High-Tech Hubs

In calling on the federal government to redouble its R&D investments, Johnson said it should promote and fund high-tech hubs, using “highly transparent competitions” to choose sites throughout the country.

“The idea is to generate revenue that can come to all Americans as an innovation dividend,” explained Johnson. “Alaska does this with oil revenue. Every Alaskan gets between $1,000 and $2,000 a year as a royalty on the oil extracted in Alaska.”

That added income lifts about 20,000 Alaskans out of poverty every year, he said.

Before making investments, the federal government needs to determine where to spend the money to achieve the best possible return on the federal dollar.

“Some people think it should be spent developing greener and cleaner energy,” Johnson said. “Other people would rather put their money elsewhere.”

That discussion and debate should be part of the presidential campaign, which would establish national priorities, according to Johnson.

“Out of that would come leadership committed to a particular vision of the technology needed to be developed and how that technology would be deployed,” he said.

Economic Affairs

“We are not growing very fast as a country,” said Johnson. “Our productivity has declined consistently in the recent decades. “We still do invention, research and innovation, but we do it in relatively few but extremely expensive places.”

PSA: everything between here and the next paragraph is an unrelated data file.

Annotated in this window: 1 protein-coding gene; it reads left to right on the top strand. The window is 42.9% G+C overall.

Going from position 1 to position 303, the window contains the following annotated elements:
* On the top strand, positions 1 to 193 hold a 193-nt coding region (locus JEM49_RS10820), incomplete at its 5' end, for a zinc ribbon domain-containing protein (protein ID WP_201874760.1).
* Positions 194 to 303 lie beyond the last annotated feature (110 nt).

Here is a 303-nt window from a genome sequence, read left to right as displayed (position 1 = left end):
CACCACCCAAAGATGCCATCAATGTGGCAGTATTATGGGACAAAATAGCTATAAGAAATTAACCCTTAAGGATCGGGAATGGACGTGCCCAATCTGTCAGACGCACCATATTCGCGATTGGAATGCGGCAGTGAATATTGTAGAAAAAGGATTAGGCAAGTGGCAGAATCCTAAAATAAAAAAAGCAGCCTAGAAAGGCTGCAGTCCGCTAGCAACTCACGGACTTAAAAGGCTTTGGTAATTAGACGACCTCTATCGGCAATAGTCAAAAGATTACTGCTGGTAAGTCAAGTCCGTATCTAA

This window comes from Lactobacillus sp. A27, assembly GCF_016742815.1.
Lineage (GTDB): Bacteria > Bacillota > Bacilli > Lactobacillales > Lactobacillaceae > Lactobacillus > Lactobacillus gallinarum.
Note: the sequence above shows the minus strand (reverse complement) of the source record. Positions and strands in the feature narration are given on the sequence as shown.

Not surprisingly, many parts of the country “are extremely anxious about the future of work,” according to Johnson.

“They have seen manufacturing jobs disappear,” Johnson said. “They experienced globalization in it is various forms and are very worried about international competition.”

Although various regions of the country have tried to break into the high-tech business, their efforts have been stymied because nearly all of the high-tech jobs go to metropolitan areas on either coast, including Los Angeles, San Francisco, Seattle, New York City, Boston, and Washington. D.C.

“The private sector, left to its own devices, is going to reinforce and further invest in these places,” he said.

Johnson said a renewed commitment to R&D should complement and not replace private sector funding and initiatives. Unlike the federal government, private companies do not generally share wealth or promote social responsibility such as providing affordable housing.

Johnson cited the Human Genome Project — the quest to map the Human Genome — as an example, explaining that in the 1980s several award-winning scientists sought funding for the project from venture capitalists. The venture capitalists turned them down because they did not believe the initiative would result in tangible profits.

The federal government eventually stepped in, providing about $3 billion in taxpayer money to fund the project over 13 years. In the process, the federal government created an enormous and successful industry, which now employs 270,000 people with an average annual salary of roughly $100,000 per employee.

 “And it was all driven by the federal government’s investment in R&D,” he said.

Please share this
Recent News
Upcoming Events
  1. Tuesday Talk: Celebrating National Poetry Month

    April 21 @ 7:00 pm - 8:00 pm EDT
  2. Tuesday Talk: Where the Environment and Politics Intersect

    May 19 @ 7:00 pm - 8:00 pm EDT